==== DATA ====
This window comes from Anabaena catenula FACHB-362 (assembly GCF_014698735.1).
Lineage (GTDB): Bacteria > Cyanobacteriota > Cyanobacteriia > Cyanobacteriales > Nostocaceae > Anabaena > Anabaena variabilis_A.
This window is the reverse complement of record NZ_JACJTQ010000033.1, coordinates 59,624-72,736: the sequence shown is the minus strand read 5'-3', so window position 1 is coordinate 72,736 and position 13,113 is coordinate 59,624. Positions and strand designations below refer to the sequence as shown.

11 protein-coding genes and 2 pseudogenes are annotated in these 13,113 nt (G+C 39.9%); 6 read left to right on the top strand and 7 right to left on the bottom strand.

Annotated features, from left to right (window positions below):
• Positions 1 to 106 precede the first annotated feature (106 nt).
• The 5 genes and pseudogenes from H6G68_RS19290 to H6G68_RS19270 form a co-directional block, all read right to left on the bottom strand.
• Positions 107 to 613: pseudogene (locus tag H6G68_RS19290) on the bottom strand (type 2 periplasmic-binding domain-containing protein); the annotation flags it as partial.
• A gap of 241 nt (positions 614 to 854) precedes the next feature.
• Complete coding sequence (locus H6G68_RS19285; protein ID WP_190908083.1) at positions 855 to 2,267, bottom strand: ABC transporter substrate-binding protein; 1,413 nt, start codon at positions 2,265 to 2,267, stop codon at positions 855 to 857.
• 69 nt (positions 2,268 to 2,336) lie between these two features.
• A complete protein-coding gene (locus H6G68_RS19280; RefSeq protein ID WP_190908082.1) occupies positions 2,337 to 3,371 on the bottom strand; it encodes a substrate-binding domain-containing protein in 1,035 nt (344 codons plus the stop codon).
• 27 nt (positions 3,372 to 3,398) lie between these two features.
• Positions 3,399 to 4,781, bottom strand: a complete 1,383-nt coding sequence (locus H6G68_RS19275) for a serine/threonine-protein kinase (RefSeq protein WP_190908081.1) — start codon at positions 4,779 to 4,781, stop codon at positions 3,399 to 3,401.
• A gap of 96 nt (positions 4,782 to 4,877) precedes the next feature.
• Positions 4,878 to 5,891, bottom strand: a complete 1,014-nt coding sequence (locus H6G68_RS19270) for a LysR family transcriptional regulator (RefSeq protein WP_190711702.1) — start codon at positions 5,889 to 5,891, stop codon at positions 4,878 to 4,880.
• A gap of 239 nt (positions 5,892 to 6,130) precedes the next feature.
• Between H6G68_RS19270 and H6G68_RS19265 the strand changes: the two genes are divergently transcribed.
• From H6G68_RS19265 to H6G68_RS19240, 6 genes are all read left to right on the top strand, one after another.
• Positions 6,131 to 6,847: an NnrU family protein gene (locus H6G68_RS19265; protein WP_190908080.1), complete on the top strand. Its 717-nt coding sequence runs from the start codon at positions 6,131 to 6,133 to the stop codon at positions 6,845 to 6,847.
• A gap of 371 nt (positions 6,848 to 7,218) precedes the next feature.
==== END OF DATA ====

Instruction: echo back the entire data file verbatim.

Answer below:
This window comes from Anabaena catenula FACHB-362 (assembly GCF_014698735.1).
Lineage (GTDB): Bacteria > Cyanobacteriota > Cyanobacteriia > Cyanobacteriales > Nostocaceae > Anabaena > Anabaena variabilis_A.
This window is the reverse complement of record NZ_JACJTQ010000033.1, coordinates 59,624-72,736: the sequence shown is the minus strand read 5'-3', so window position 1 is coordinate 72,736 and position 13,113 is coordinate 59,624. Positions and strand designations below refer to the sequence as shown.

11 protein-coding genes and 2 pseudogenes are annotated in these 13,113 nt (G+C 39.9%); 6 read left to right on the top strand and 7 right to left on the bottom strand.

Annotated features, from left to right (window positions below):
• Positions 1 to 106 precede the first annotated feature (106 nt).
• The 5 genes and pseudogenes from H6G68_RS19290 to H6G68_RS19270 form a co-directional block, all read right to left on the bottom strand.
• Positions 107 to 613: pseudogene (locus tag H6G68_RS19290) on the bottom strand (type 2 periplasmic-binding domain-containing protein); the annotation flags it as partial.
• A gap of 241 nt (positions 614 to 854) precedes the next feature.
• Complete coding sequence (locus H6G68_RS19285; protein ID WP_190908083.1) at positions 855 to 2,267, bottom strand: ABC transporter substrate-binding protein; 1,413 nt, start codon at positions 2,265 to 2,267, stop codon at positions 855 to 857.
• 69 nt (positions 2,268 to 2,336) lie between these two features.
• A complete protein-coding gene (locus H6G68_RS19280; RefSeq protein ID WP_190908082.1) occupies positions 2,337 to 3,371 on the bottom strand; it encodes a substrate-binding domain-containing protein in 1,035 nt (344 codons plus the stop codon).
• 27 nt (positions 3,372 to 3,398) lie between these two features.
• Positions 3,399 to 4,781, bottom strand: a complete 1,383-nt coding sequence (locus H6G68_RS19275) for a serine/threonine-protein kinase (RefSeq protein WP_190908081.1) — start codon at positions 4,779 to 4,781, stop codon at positions 3,399 to 3,401.
• A gap of 96 nt (positions 4,782 to 4,877) precedes the next feature.
• Positions 4,878 to 5,891, bottom strand: a complete 1,014-nt coding sequence (locus H6G68_RS19270) for a LysR family transcriptional regulator (RefSeq protein WP_190711702.1) — start codon at positions 5,889 to 5,891, stop codon at positions 4,878 to 4,880.
• A gap of 239 nt (positions 5,892 to 6,130) precedes the next feature.
• Between H6G68_RS19270 and H6G68_RS19265 the strand changes: the two genes are divergently transcribed.
• From H6G68_RS19265 to H6G68_RS19240, 6 genes are all read left to right on the top strand, one after another.
• Positions 6,131 to 6,847: an NnrU family protein gene (locus H6G68_RS19265; protein WP_190908080.1), complete on the top strand. Its 717-nt coding sequence runs from the start codon at positions 6,131 to 6,133 to the stop codon at positions 6,845 to 6,847.
• A gap of 371 nt (positions 6,848 to 7,218) precedes the next feature.